Food and drink: Make that drink and food. True to the Aloft formula, the hotel has a spacious W XYZ bar with a brightly lighted backdrop, a row of stools and an adjacent lounge with comfortable chairs. A lounge by day, it hops at night. Contemporary R & B music pulsates all day with dinner available. A well-stocked grab-and-go features cold drinks, jars of sweets, bagels and muffins at breakfast, chips and coffee. Espresso and cappuccino come in a machine. My espresso was good but so tiny it disappeared in the standard size paper cup. (I should have used the paper espresso cup – or a thimble.)

Amenities: The on-site gym is well equipped, mirrored and boasts a window. Pool table in the lobby.

Surroundings: The hotel is on a quiet block in the heart in Harlem, a neighborhood on the upswing. It’s two blocks south of 125th Street, the area’s main, store-lined artery (mainly chains like Modell’s Sports, Old Navy and H & M), fast-food restaurants and fewer empty storefronts than there once were. 125th Street also serves up the famed Apollo Theater, the excellent Studio Museum of Harlem and the Metro North Train Station, ideal if you’re going to points north in lower New York State or Connecticut. Well-known Harlem restaurants, like Sylvia’s, Settepani and Marcus Samuelsson’s buzzy comfort food Red Rooster are a short walk away. Subway stops on 125th Street, which include the 4, 5 and 6 trains and the 1,2,and 3 trains, are a bit of a hike. But bus stops, also on 125th Street, are nearby, so it’s easy to get to Columbia University (Broadway and West 116th Street), the Metropolitan Museum and other institutions on Fifth Avenue’s Museum Row and midtown (downtown, too, though you’re better off taking a subway than a bus).

Bonus: The No. 60 bus, which stops near the hotel, goes to LaGuardia Airport – a bargain at $2.75 if you have time (it’s slow).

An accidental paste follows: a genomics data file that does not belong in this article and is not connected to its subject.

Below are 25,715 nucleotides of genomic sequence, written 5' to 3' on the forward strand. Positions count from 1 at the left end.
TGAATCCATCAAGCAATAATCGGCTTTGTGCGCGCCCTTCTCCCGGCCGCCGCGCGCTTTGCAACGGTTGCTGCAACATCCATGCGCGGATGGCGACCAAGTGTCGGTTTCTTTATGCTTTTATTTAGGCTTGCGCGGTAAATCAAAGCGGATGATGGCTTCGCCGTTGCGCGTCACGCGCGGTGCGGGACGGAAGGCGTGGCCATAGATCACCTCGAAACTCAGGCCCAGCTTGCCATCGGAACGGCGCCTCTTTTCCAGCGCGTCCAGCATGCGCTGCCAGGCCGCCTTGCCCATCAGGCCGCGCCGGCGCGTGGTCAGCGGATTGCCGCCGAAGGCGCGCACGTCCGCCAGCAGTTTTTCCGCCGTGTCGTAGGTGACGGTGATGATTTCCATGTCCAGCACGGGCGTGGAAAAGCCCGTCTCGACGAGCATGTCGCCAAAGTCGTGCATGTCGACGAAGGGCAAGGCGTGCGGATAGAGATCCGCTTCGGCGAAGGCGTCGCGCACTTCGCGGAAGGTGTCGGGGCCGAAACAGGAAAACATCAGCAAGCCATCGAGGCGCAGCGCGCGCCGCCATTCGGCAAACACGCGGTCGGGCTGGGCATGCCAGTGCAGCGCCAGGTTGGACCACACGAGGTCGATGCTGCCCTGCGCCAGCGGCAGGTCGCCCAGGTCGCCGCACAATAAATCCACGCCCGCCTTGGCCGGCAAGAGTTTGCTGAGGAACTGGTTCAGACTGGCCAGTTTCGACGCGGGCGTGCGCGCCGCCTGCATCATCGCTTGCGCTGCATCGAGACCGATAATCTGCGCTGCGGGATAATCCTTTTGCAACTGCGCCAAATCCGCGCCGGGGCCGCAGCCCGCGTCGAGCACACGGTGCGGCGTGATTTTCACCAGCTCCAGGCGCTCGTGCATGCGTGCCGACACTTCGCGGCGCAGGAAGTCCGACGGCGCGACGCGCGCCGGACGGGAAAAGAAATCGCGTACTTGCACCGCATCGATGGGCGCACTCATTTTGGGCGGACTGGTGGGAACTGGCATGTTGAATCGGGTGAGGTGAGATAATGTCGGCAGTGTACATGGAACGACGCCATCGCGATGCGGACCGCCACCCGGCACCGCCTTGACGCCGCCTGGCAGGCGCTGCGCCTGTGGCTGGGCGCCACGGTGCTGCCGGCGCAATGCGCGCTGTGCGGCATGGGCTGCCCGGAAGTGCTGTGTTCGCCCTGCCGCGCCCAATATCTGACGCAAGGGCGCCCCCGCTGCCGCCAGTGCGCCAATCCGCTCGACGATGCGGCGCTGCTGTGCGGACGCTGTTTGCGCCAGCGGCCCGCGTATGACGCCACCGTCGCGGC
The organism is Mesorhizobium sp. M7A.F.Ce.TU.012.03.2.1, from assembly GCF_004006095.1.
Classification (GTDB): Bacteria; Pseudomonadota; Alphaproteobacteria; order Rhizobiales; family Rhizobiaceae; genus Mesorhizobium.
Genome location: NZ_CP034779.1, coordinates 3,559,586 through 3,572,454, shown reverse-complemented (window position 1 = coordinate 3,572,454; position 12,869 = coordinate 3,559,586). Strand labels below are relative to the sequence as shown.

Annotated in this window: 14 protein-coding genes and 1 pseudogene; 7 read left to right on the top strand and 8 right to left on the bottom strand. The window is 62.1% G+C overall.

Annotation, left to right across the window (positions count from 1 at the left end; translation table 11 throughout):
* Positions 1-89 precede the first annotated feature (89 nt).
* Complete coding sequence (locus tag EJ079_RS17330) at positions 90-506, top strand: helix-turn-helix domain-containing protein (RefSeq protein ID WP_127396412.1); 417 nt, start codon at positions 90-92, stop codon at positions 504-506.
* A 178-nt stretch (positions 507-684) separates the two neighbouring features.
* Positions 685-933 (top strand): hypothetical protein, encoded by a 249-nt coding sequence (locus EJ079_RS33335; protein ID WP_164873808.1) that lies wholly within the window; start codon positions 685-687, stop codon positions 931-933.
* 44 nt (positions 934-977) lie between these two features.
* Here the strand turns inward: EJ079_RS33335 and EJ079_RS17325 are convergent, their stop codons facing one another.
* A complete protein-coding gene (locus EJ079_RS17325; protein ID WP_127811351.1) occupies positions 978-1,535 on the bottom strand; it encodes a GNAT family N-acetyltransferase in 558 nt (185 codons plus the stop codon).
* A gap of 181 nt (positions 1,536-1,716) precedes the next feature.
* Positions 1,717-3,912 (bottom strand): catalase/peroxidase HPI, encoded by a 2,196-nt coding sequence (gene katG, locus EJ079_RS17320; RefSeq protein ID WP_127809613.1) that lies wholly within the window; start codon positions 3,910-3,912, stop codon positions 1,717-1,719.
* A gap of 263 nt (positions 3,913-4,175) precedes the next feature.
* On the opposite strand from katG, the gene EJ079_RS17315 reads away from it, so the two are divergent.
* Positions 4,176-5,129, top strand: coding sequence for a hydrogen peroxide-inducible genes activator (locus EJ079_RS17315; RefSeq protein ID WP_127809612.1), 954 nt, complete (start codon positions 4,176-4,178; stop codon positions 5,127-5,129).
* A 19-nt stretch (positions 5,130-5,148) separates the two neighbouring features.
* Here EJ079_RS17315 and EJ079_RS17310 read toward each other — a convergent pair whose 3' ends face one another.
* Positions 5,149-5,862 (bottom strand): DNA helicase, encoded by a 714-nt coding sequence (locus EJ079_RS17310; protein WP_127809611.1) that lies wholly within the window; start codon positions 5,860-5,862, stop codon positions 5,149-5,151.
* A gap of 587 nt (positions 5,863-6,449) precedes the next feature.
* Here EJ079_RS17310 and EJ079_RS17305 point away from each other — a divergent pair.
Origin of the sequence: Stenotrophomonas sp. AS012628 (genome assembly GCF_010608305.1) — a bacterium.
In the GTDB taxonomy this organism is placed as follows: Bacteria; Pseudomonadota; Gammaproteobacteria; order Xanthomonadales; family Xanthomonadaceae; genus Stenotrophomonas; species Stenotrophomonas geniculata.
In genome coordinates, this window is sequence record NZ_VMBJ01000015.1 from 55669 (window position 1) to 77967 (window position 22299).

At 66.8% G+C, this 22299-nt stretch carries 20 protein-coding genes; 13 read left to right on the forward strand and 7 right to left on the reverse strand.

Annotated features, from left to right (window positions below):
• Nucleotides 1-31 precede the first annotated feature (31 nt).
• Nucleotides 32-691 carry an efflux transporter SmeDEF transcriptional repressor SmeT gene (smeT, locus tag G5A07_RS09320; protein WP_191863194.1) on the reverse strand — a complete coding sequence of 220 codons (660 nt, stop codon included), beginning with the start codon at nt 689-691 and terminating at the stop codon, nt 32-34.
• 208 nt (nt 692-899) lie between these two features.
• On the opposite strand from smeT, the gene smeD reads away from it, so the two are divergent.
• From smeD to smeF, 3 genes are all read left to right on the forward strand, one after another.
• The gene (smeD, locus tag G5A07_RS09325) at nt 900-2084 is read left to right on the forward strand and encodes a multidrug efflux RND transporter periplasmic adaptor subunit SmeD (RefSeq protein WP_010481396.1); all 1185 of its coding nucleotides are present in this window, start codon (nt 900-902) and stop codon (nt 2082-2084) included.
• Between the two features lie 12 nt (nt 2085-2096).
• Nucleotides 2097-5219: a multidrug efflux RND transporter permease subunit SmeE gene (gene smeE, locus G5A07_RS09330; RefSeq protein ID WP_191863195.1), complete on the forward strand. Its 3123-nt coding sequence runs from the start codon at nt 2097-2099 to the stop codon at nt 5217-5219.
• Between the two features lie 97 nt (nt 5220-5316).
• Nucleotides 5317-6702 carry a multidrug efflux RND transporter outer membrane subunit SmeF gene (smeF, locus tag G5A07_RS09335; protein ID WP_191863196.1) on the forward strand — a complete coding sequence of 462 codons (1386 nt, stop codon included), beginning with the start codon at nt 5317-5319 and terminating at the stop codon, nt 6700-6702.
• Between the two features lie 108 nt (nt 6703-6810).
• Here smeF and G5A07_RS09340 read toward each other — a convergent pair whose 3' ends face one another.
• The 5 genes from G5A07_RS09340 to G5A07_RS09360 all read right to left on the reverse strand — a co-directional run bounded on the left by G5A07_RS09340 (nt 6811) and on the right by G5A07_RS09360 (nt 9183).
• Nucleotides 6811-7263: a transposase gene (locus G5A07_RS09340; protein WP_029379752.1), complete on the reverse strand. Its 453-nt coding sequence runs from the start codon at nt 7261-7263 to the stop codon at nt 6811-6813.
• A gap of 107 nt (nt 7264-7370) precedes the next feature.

Back story: The hotel opened in December 2010, the first New York City link in Aloft’s fast-growing chain (Aloft Brooklyn opened in June 2011). A part of Starwood Hotels, Aloft is like a budget W, smart and cookie-cutter hip but, unlike W where no two hotels are alike, if you’ve seen one Aloft, you’ve seen a version of them all. (The ubiquitous David Rockwell devised the crisp, colorful look.) The first opened in 2007 in Montreal, with more than 73 links open or in the works worldwide. The Harlem Aloft occupies a new building, built from the ground up as a hotel. That means modern conveniences like a central climate control system, up-to-date electronics and plentiful electrical sockets. They even road-tested TV remotes treated with a germ-free finish at the hotel.

Keep in mind: Getting to the hotel can be a schlep, but room prices are often 15 to 20 percent cheaper than comparable rooms in midtown. The hotel is kid friendly, but the lobby morphs into the W XYZ bar at night. And the bar gets noisy.

Aloft Harlem

2296 Frederick Douglass Boulevard
between 123rd and 122nd streets
New York,, NY 10027

212 749-4000
212 678-6000